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Jan 23rd, 2013
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Finding the right motor height on my CC #12738264
05/01/18 05:58 PM
05/01/18 05:58 PM
Joined: Apr 2004
Posts: 8,325
Rockwall
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Stump jumper Offline OP
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When I bought my Champ 2200 Bay it had a Michigan Wheel Apollo 19x15.25. I knew the first time out that it was the wrong prop. Only turning 5200 until I trimmed up all the way at which point I got slip. I tried my Tempest Plus but it was too much prop. The motor was originally set about 1-1/2" up on a slidemaster plate. I bought a new Powertech 17x15.25 and installed it 2 weeks ago. I left the plate at +7/8" which is where I ran the Michigan. Gained 200 rpms and a couple MPH. Not the RPM gain I was hoping for but figured I would raise the motor back up and pick up some RPMs. I raised it to +2" and the opposite happened. I lost speed and RPMs. Prop still has good grip and PSI is 20. When I got home I raised it another 1/2". It might be a while before I get to accurately test it because I added 50 gallons of gas trying to beat the next price increase. I could leave my 300lb neighbor on the dock and test. On my Ranger F&S I raised the motor until the RPMs went up and MPH down. It was a rather simple process. Other than a little difference in wind the weather was the same both times. I know on BBs that 3-1/2" below pad is a good starting point but not sure about Bays.


2200 Bay Champ/200 Mercury Optimax
2017 Tundra TSS 4x4 Crewmax 5.7L
Re: Finding the right motor height on my CC [Re: Stump jumper] #12738345
05/01/18 06:57 PM
05/01/18 06:57 PM
Joined: Aug 2011
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Austin, Tx
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Bob Landry Offline
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You are going to never stop chasing your tail with the constant changing of jackplate positions and trim angles. You can't compensate for the wrong prop by changing everything around and hoping it gets better. That's hit or miss and it doesn't work well. Forget the 3 1/2" below pad thing as you have a bay boat and the hull probably doesn't have a pad like the bass rigs. A good starting point on height is with the cavitation plate at or slightly below the water surface when the boat is on plane. If that's where it is going to normally run, leave that alone also. Set the jack plate where it will normally be and again, leave it alone.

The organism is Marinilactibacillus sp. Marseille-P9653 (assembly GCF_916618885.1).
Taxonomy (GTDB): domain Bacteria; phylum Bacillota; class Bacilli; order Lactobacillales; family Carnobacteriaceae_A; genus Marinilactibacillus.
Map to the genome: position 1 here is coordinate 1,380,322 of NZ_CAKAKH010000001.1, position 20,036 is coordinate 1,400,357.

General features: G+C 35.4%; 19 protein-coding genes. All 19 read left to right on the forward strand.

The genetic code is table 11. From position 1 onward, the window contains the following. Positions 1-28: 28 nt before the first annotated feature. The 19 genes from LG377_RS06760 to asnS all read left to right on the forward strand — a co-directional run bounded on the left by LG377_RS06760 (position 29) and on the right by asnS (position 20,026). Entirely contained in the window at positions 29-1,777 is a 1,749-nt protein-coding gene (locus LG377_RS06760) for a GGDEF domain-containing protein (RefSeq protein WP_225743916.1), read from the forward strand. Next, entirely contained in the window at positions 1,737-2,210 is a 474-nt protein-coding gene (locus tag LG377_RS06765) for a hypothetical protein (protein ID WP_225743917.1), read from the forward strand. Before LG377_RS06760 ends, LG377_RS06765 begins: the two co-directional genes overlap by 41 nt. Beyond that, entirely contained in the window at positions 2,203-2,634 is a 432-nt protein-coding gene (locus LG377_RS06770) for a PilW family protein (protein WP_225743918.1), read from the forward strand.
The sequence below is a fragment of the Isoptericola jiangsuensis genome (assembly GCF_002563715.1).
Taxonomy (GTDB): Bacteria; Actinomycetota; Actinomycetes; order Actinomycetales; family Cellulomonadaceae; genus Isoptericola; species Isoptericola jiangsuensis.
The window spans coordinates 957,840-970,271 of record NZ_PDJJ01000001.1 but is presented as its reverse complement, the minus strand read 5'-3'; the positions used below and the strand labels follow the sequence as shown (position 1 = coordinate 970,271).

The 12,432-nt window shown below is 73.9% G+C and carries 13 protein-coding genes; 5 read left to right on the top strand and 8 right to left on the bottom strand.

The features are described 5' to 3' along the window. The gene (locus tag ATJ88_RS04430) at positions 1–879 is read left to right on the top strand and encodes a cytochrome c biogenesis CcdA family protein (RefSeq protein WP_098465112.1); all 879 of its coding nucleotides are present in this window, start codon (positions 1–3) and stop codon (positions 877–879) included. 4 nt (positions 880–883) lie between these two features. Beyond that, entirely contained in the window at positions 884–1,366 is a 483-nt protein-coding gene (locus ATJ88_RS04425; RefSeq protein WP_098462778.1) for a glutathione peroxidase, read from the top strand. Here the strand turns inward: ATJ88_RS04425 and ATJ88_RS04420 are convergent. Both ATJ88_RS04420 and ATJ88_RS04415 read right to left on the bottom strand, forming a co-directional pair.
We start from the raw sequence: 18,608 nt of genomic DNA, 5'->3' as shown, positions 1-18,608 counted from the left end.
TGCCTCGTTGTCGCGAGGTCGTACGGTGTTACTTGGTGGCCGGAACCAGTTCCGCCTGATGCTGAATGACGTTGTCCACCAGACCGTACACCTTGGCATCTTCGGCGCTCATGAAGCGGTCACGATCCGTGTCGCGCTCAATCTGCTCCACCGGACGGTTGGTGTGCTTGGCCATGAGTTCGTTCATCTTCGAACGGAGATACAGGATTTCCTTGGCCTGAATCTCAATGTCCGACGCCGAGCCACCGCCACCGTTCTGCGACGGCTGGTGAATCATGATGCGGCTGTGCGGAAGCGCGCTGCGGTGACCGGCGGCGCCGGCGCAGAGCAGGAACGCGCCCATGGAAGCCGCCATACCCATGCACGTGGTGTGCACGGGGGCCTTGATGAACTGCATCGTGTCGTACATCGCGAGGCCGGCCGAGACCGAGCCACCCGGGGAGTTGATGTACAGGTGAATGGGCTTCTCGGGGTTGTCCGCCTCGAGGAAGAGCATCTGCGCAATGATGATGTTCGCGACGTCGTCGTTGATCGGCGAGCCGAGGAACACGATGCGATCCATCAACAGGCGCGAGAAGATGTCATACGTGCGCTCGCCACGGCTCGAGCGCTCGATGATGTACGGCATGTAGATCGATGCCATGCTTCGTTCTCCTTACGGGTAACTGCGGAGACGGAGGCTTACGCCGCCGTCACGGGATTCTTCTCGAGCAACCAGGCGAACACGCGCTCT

Load the boat the way it is normally run take it out and get it on plane. If your 300# buddy is usually with you, take him along also. With the boat properly trimmed, check your RPMs @WOT. Forget about speed. WOT should get you to the upper end of the RPM operating range for your motor. Start there.


2015 Seaark 1872 MV CC Etec-90
Two Helix 12 CHIRP SI's, , MinnKota Riptide ST80/i-pilot Link, Bob's Hydraulic
2018 Robalo R180 CC, Yamaha 115

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Re: Finding the right motor height on my CC [Re: Bob Landry] #12738451
05/01/18 08:05 PM
05/01/18 08:05 PM
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Rockwall
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Originally Posted By: Bob Landry